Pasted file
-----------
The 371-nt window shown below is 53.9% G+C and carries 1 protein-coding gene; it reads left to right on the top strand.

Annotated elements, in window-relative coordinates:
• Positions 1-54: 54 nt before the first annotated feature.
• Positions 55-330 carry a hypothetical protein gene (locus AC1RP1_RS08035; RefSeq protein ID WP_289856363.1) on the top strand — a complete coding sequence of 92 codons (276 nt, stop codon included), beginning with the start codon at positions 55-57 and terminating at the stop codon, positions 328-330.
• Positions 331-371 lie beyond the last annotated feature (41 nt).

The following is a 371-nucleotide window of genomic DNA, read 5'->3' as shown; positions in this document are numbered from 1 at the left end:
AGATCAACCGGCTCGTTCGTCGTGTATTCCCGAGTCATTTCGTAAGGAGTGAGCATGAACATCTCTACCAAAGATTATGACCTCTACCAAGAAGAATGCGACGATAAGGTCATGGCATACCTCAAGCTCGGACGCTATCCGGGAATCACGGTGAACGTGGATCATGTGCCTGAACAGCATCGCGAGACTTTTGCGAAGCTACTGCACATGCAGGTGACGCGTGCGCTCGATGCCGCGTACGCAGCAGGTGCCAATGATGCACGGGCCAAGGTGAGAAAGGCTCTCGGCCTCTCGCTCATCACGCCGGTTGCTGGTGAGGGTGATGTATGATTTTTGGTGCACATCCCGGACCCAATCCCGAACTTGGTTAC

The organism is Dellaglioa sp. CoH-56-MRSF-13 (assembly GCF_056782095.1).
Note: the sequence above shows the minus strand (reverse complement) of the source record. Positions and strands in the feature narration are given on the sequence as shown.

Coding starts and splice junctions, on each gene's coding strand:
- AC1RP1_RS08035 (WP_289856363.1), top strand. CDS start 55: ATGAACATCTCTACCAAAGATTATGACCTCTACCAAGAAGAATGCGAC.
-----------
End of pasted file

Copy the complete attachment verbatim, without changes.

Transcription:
The 371-nt window shown below is 53.9% G+C and carries 1 protein-coding gene; it reads left to right on the top strand.

Annotated elements, in window-relative coordinates:
• Positions 1-54: 54 nt before the first annotated feature.
• Positions 55-330 carry a hypothetical protein gene (locus AC1RP1_RS08035; RefSeq protein ID WP_289856363.1) on the top strand — a complete coding sequence of 92 codons (276 nt, stop codon included), beginning with the start codon at positions 55-57 and terminating at the stop codon, positions 328-330.
• Positions 331-371 lie beyond the last annotated feature (41 nt).

The following is a 371-nucleotide window of genomic DNA, read 5'->3' as shown; positions in this document are numbered from 1 at the left end:
AGATCAACCGGCTCGTTCGTCGTGTATTCCCGAGTCATTTCGTAAGGAGTGAGCATGAACATCTCTACCAAAGATTATGACCTCTACCAAGAAGAATGCGACGATAAGGTCATGGCATACCTCAAGCTCGGACGCTATCCGGGAATCACGGTGAACGTGGATCATGTGCCTGAACAGCATCGCGAGACTTTTGCGAAGCTACTGCACATGCAGGTGACGCGTGCGCTCGATGCCGCGTACGCAGCAGGTGCCAATGATGCACGGGCCAAGGTGAGAAAGGCTCTCGGCCTCTCGCTCATCACGCCGGTTGCTGGTGAGGGTGATGTATGATTTTTGGTGCACATCCCGGACCCAATCCCGAACTTGGTTAC

The organism is Dellaglioa sp. CoH-56-MRSF-13 (assembly GCF_056782095.1).
Note: the sequence above shows the minus strand (reverse complement) of the source record. Positions and strands in the feature narration are given on the sequence as shown.

Coding starts and splice junctions, on each gene's coding strand:
- AC1RP1_RS08035 (WP_289856363.1), top strand. CDS start 55: ATGAACATCTCTACCAAAGATTATGACCTCTACCAAGAAGAATGCGAC.